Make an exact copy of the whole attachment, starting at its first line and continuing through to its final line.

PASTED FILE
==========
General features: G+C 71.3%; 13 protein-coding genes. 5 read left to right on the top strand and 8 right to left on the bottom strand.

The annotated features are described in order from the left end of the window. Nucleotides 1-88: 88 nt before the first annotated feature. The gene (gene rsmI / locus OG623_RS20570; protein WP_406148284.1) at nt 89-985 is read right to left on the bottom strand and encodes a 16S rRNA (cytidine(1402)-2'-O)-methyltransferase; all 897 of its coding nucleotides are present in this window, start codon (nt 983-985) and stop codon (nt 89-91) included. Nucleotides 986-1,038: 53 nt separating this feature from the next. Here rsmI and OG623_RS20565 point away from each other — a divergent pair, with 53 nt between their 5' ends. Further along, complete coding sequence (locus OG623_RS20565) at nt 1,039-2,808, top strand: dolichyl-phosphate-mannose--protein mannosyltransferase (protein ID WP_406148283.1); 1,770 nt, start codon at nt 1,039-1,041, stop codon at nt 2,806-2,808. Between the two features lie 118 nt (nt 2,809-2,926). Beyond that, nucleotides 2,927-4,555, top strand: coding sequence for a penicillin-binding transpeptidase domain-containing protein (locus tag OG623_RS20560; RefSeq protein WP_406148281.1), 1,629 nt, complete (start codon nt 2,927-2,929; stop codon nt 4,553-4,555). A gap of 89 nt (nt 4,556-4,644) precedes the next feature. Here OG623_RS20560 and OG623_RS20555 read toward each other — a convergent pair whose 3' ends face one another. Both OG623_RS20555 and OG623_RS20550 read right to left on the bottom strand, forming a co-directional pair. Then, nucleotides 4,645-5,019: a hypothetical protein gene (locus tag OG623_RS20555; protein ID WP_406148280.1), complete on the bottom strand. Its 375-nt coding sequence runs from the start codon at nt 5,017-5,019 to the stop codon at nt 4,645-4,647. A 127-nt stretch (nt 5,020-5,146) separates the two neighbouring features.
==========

General features: G+C 71.3%; 13 protein-coding genes. 5 read left to right on the top strand and 8 right to left on the bottom strand.

The annotated features are described in order from the left end of the window. Nucleotides 1-88: 88 nt before the first annotated feature. The gene (gene rsmI / locus OG623_RS20570; protein WP_406148284.1) at nt 89-985 is read right to left on the bottom strand and encodes a 16S rRNA (cytidine(1402)-2'-O)-methyltransferase; all 897 of its coding nucleotides are present in this window, start codon (nt 983-985) and stop codon (nt 89-91) included. Nucleotides 986-1,038: 53 nt separating this feature from the next. Here rsmI and OG623_RS20565 point away from each other — a divergent pair, with 53 nt between their 5' ends. Further along, complete coding sequence (locus OG623_RS20565) at nt 1,039-2,808, top strand: dolichyl-phosphate-mannose--protein mannosyltransferase (protein ID WP_406148283.1); 1,770 nt, start codon at nt 1,039-1,041, stop codon at nt 2,806-2,808. Between the two features lie 118 nt (nt 2,809-2,926). Beyond that, nucleotides 2,927-4,555, top strand: coding sequence for a penicillin-binding transpeptidase domain-containing protein (locus tag OG623_RS20560; RefSeq protein WP_406148281.1), 1,629 nt, complete (start codon nt 2,927-2,929; stop codon nt 4,553-4,555). A gap of 89 nt (nt 4,556-4,644) precedes the next feature. Here OG623_RS20560 and OG623_RS20555 read toward each other — a convergent pair whose 3' ends face one another. Both OG623_RS20555 and OG623_RS20550 read right to left on the bottom strand, forming a co-directional pair. Then, nucleotides 4,645-5,019: a hypothetical protein gene (locus tag OG623_RS20555; protein ID WP_406148280.1), complete on the bottom strand. Its 375-nt coding sequence runs from the start codon at nt 5,017-5,019 to the stop codon at nt 4,645-4,647. A 127-nt stretch (nt 5,020-5,146) separates the two neighbouring features.